HDFC Q3 net profit up 12% to Rs1,701 crore, beats estimates

Housing finance firm HDFC’s net profit grows to Rs1,701 crore as total loan book expands 16% to Rs2.86 trillion


HDFC CEO Keki Mistry expects to maintain 15-18% growth in the home loan book. Photo: Bloomberg
HDFC CEO Keki Mistry expects to maintain 15-18% growth in the home loan book. Photo: Bloomberg

Mumbai: Housing Development Finance Corp. Ltd (HDFC), India’s largest and oldest mortgage financier, posted a 12% increase in its third quarter net profit on Monday, exceeding analysts’ estimates.

Net profit rose to Rs1,701 crore in the quarter ended 31 December from Rs1,521 crore a year ago. The profit was higher than the median estimate of Rs1,674.8 crore in a Bloomberg poll of 15 analysts.

Net interest income, the difference between interest earned on loans and paid on deposits, rose 17% to Rs2,769 crore from Rs2,363 crore a year earlier.

HDFC’s total loan book grew 16% year-on-year to Rs2.86 trillion on the back of growth in non-individual loans. This included loans for lease rental discounting, where the equated monthly instalment depends on rent paid by the tenant.

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During the quarter, the firm also sold individual loans worth Rs3,355 crore to HDFC Bank. The average size of home loans remained unchanged at Rs25.7 lakh.

The company provided Rs830 crore against tax during the October-December quarter, inclusive of a deferred tax liability worth Rs108 crore against a special reserve. It had provided Rs1,980 crore during the same period last year.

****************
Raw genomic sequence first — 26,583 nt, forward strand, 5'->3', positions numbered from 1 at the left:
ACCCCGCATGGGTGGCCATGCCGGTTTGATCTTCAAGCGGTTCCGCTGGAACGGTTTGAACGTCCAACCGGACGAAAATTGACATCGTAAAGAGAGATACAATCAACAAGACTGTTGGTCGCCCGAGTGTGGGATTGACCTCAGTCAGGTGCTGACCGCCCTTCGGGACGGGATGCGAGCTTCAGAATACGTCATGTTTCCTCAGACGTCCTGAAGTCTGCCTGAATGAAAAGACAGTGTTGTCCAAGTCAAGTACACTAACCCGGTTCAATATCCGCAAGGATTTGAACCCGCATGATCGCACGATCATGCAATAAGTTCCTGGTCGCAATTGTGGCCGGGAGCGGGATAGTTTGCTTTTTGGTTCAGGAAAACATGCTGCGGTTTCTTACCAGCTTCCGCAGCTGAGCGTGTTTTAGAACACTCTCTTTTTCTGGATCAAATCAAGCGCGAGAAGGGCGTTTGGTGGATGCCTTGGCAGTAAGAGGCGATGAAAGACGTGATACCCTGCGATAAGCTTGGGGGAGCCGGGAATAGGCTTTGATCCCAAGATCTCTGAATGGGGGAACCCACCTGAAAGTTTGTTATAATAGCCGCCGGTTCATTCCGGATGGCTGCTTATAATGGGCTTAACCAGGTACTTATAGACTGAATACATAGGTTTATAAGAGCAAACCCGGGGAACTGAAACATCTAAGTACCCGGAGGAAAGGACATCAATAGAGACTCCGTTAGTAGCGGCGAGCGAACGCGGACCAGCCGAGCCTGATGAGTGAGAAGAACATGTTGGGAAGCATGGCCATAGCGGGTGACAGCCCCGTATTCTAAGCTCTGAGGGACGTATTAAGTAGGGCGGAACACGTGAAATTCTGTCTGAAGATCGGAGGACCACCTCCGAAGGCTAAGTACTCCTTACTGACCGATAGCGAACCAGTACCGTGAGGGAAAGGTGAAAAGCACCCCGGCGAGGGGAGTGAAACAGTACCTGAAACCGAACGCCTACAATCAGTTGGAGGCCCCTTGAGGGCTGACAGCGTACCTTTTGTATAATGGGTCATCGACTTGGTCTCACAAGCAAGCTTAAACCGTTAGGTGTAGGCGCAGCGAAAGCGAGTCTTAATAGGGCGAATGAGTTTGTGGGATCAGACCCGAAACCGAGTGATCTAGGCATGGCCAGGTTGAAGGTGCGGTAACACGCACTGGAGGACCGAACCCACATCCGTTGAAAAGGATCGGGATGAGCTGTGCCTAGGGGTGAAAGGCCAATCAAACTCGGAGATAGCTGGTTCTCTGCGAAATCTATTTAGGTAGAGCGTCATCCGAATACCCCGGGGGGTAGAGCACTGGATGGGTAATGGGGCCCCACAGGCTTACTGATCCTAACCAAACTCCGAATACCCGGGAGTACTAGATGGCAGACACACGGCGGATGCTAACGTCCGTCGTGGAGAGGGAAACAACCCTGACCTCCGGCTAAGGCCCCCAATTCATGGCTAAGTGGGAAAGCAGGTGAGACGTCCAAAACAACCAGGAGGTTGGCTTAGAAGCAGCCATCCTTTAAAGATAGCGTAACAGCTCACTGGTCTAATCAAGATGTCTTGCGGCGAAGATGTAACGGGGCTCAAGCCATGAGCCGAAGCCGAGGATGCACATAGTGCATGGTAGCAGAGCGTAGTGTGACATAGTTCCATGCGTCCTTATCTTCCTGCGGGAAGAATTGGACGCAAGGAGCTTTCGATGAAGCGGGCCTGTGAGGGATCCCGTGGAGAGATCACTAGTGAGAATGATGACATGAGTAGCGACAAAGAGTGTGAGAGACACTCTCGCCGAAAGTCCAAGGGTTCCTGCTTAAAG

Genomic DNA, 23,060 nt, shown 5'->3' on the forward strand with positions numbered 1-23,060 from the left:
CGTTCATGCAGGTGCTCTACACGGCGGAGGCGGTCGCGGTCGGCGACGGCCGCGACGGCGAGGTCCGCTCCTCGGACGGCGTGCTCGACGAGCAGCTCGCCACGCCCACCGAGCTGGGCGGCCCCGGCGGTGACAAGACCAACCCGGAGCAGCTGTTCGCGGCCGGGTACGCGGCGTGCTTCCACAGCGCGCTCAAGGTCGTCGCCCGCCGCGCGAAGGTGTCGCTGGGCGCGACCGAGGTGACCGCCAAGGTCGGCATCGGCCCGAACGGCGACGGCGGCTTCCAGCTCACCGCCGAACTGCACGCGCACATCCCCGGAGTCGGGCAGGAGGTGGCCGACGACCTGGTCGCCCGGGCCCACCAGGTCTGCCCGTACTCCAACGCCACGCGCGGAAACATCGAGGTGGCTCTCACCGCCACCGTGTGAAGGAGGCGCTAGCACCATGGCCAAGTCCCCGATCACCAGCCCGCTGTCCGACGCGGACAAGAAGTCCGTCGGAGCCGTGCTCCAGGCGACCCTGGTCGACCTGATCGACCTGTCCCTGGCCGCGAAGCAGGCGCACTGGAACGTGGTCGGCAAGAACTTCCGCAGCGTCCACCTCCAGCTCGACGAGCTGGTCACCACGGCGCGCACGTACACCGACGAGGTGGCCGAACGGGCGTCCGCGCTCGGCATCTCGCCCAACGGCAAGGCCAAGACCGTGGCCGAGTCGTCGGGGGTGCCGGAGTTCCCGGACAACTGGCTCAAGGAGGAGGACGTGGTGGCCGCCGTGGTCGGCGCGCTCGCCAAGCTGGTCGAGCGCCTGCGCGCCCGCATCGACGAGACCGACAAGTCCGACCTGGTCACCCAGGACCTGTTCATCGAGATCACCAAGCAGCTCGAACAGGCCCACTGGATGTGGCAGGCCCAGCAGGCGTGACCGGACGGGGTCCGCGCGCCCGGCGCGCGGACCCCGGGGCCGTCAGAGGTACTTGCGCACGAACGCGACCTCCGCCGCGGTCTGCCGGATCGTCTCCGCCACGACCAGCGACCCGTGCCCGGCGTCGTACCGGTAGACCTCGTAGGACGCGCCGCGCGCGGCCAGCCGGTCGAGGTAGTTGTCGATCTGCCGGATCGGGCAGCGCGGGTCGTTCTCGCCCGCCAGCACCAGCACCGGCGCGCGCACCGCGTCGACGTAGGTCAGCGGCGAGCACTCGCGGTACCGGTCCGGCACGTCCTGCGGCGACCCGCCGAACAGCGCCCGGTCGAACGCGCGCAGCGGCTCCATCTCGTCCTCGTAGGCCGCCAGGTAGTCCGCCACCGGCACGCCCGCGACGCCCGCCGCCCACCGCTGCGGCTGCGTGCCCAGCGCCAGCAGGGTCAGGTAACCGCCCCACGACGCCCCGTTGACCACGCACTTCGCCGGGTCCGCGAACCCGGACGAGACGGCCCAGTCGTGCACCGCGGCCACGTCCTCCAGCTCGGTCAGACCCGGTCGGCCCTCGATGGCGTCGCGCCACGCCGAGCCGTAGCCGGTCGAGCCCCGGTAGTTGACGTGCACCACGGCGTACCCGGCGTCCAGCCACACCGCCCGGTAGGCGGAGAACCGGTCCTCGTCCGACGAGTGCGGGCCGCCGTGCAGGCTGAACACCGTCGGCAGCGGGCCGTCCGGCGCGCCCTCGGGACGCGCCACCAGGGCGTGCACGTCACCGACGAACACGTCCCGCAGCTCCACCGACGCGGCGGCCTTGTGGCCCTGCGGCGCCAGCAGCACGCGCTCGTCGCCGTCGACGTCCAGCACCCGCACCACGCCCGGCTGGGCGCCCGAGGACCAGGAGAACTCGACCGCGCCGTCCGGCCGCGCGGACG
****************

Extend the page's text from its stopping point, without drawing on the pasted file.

Gross non-performing loans in the quarter amounted to Rs2,341 crore, marginally higher than in the second quarter. This is equivalent to 0.81% of the loan portfolio, HDFC said in its statement.

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Non-performing loans in the individual portfolio stood at 0.65% while those in the non-individual portfolio stood at 1.16%. The firm clarified that it has not taken the benefit of relaxation in bad loan norms for small-value loans permitted by the Reserve Bank of India and National Housing Bank following demonetization. The central bank had allowed lenders 90 days for classifying stressed standard accounts as non-performing assets if the payments were due between 1 November and 31 December.

The housing finance firm remains positive about its outlook. “By March, individual loan book growth should come back to normalcy. Non-individual has not been affected due to demonetization. We expect to maintain growth of 15-18% in loan book,” said Keki Mistry, vice-chairman and chief executive, HDFC.

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According to Angel Broking, “Gross non-performing assets saw a marginal rise and consequently, there was a rise in provisions, but we don’t see that as a cause of concern. With lending rates now becoming attractive, the individual loan book should see pickup in demand in the coming quarters.”

But concerns remain. A 3 January report by Morgan Stanley warns of increased risk of higher prepayments and pressure on net interest margins following the sharp cut in lending rates.

“Banks are likely to be aggressive in pursuing loan takeovers, given weak system loan growth. Housing finance companies will likely be forced to either reprice old loans lower or risk higher prepayments from balance transfers. But new business growth is likely to be weak, and we expect pressure in the next few quarters from old loan repricing even as fixed-rate liabilities take time to reprice. We assume half of the home loan book will reprice by 75 basis points in the near term,” the report states.

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